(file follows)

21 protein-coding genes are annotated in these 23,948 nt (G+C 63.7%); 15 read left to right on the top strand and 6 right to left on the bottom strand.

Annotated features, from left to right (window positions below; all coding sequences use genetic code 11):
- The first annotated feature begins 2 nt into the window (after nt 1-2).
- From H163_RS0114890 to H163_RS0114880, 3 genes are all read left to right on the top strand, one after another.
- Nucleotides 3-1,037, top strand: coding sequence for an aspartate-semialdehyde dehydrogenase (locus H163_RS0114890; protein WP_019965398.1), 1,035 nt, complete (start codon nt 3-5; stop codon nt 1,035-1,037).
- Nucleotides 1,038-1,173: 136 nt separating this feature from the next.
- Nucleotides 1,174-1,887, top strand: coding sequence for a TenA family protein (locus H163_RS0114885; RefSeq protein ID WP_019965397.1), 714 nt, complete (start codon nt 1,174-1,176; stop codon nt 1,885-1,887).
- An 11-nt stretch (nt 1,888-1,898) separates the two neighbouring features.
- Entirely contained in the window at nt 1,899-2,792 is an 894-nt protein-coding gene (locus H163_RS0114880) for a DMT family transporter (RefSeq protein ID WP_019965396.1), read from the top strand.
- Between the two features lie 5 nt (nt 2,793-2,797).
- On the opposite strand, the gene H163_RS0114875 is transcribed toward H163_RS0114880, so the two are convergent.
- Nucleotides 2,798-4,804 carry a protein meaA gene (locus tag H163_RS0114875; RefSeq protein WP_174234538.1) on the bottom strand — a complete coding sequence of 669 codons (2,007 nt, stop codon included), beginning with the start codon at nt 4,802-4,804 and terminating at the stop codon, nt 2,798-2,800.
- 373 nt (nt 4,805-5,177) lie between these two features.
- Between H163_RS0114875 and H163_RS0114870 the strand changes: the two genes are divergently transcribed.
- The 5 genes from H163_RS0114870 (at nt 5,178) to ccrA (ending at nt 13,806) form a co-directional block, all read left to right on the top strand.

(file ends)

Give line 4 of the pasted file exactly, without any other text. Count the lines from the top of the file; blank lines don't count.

- From H163_RS0114890 to H163_RS0114880, 3 genes are all read left to right on the top strand, one after another.